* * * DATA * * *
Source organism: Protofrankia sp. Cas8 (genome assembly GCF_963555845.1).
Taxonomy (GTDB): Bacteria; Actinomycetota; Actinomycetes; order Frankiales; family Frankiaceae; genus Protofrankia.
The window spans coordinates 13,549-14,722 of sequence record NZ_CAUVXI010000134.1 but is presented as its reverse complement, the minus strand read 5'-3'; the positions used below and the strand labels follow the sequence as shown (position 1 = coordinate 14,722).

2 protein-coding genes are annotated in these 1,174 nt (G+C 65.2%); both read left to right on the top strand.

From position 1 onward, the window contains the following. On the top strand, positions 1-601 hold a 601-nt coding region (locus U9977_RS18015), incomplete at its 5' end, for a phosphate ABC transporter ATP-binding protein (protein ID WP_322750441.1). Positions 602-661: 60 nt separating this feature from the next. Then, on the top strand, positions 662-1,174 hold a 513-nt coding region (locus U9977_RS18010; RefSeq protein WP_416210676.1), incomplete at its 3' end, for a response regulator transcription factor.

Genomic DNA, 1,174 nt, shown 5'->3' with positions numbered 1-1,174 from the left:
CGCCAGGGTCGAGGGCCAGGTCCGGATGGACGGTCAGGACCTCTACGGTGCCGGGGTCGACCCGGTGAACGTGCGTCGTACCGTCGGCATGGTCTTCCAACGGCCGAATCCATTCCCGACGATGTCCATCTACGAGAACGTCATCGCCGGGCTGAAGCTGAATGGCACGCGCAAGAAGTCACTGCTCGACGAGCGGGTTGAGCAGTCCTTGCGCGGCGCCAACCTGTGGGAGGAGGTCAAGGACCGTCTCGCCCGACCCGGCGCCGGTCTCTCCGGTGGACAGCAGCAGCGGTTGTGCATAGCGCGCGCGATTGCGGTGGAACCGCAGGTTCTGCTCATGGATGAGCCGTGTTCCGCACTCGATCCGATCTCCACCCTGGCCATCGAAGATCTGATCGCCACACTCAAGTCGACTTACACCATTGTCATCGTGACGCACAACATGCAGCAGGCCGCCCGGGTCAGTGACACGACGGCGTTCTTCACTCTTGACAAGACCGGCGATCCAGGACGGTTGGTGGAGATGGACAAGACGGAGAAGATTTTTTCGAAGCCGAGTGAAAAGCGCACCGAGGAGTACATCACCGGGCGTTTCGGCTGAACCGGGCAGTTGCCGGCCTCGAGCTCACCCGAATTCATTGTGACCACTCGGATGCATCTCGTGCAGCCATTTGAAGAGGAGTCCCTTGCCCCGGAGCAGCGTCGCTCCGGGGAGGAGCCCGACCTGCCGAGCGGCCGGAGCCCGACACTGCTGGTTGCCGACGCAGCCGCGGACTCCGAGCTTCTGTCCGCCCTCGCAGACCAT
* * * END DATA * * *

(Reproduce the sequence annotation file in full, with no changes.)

Source organism: Protofrankia sp. Cas8 (genome assembly GCF_963555845.1).
Taxonomy (GTDB): Bacteria; Actinomycetota; Actinomycetes; order Frankiales; family Frankiaceae; genus Protofrankia.
The window spans coordinates 13,549-14,722 of sequence record NZ_CAUVXI010000134.1 but is presented as its reverse complement, the minus strand read 5'-3'; the positions used below and the strand labels follow the sequence as shown (position 1 = coordinate 14,722).

2 protein-coding genes are annotated in these 1,174 nt (G+C 65.2%); both read left to right on the top strand.

From position 1 onward, the window contains the following. On the top strand, positions 1-601 hold a 601-nt coding region (locus U9977_RS18015), incomplete at its 5' end, for a phosphate ABC transporter ATP-binding protein (protein ID WP_322750441.1). Positions 602-661: 60 nt separating this feature from the next. Then, on the top strand, positions 662-1,174 hold a 513-nt coding region (locus U9977_RS18010; RefSeq protein WP_416210676.1), incomplete at its 3' end, for a response regulator transcription factor.

Genomic DNA, 1,174 nt, shown 5'->3' with positions numbered 1-1,174 from the left:
CGCCAGGGTCGAGGGCCAGGTCCGGATGGACGGTCAGGACCTCTACGGTGCCGGGGTCGACCCGGTGAACGTGCGTCGTACCGTCGGCATGGTCTTCCAACGGCCGAATCCATTCCCGACGATGTCCATCTACGAGAACGTCATCGCCGGGCTGAAGCTGAATGGCACGCGCAAGAAGTCACTGCTCGACGAGCGGGTTGAGCAGTCCTTGCGCGGCGCCAACCTGTGGGAGGAGGTCAAGGACCGTCTCGCCCGACCCGGCGCCGGTCTCTCCGGTGGACAGCAGCAGCGGTTGTGCATAGCGCGCGCGATTGCGGTGGAACCGCAGGTTCTGCTCATGGATGAGCCGTGTTCCGCACTCGATCCGATCTCCACCCTGGCCATCGAAGATCTGATCGCCACACTCAAGTCGACTTACACCATTGTCATCGTGACGCACAACATGCAGCAGGCCGCCCGGGTCAGTGACACGACGGCGTTCTTCACTCTTGACAAGACCGGCGATCCAGGACGGTTGGTGGAGATGGACAAGACGGAGAAGATTTTTTCGAAGCCGAGTGAAAAGCGCACCGAGGAGTACATCACCGGGCGTTTCGGCTGAACCGGGCAGTTGCCGGCCTCGAGCTCACCCGAATTCATTGTGACCACTCGGATGCATCTCGTGCAGCCATTTGAAGAGGAGTCCCTTGCCCCGGAGCAGCGTCGCTCCGGGGAGGAGCCCGACCTGCCGAGCGGCCGGAGCCCGACACTGCTGGTTGCCGACGCAGCCGCGGACTCCGAGCTTCTGTCCGCCCTCGCAGACCAT